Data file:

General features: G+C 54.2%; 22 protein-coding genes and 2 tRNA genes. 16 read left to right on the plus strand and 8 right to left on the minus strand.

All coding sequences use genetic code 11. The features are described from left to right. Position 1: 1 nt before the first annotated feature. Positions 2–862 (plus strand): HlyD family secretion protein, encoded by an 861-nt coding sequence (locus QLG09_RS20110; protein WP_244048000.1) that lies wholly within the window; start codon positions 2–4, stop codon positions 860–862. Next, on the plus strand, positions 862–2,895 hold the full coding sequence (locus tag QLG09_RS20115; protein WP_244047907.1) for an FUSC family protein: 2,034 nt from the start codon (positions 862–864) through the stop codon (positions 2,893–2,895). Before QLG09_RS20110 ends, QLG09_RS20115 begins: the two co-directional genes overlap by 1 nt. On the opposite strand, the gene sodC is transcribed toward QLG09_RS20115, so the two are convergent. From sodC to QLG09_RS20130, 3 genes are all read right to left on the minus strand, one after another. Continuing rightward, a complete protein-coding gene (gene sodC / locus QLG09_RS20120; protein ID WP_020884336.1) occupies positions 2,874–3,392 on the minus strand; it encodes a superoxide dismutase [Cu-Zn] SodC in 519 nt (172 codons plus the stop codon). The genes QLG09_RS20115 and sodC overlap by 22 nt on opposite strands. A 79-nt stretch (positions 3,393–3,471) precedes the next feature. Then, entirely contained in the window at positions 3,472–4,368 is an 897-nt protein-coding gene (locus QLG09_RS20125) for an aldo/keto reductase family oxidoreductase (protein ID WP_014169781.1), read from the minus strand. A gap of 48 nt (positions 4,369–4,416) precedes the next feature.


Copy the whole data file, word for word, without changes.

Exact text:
General features: G+C 54.2%; 22 protein-coding genes and 2 tRNA genes. 16 read left to right on the plus strand and 8 right to left on the minus strand.

All coding sequences use genetic code 11. The features are described from left to right. Position 1: 1 nt before the first annotated feature. Positions 2–862 (plus strand): HlyD family secretion protein, encoded by an 861-nt coding sequence (locus QLG09_RS20110; protein WP_244048000.1) that lies wholly within the window; start codon positions 2–4, stop codon positions 860–862. Next, on the plus strand, positions 862–2,895 hold the full coding sequence (locus tag QLG09_RS20115; protein WP_244047907.1) for an FUSC family protein: 2,034 nt from the start codon (positions 862–864) through the stop codon (positions 2,893–2,895). Before QLG09_RS20110 ends, QLG09_RS20115 begins: the two co-directional genes overlap by 1 nt. On the opposite strand, the gene sodC is transcribed toward QLG09_RS20115, so the two are convergent. From sodC to QLG09_RS20130, 3 genes are all read right to left on the minus strand, one after another. Continuing rightward, a complete protein-coding gene (gene sodC / locus QLG09_RS20120; protein ID WP_020884336.1) occupies positions 2,874–3,392 on the minus strand; it encodes a superoxide dismutase [Cu-Zn] SodC in 519 nt (172 codons plus the stop codon). The genes QLG09_RS20115 and sodC overlap by 22 nt on opposite strands. A 79-nt stretch (positions 3,393–3,471) precedes the next feature. Then, entirely contained in the window at positions 3,472–4,368 is an 897-nt protein-coding gene (locus QLG09_RS20125) for an aldo/keto reductase family oxidoreductase (protein ID WP_014169781.1), read from the minus strand. A gap of 48 nt (positions 4,369–4,416) precedes the next feature.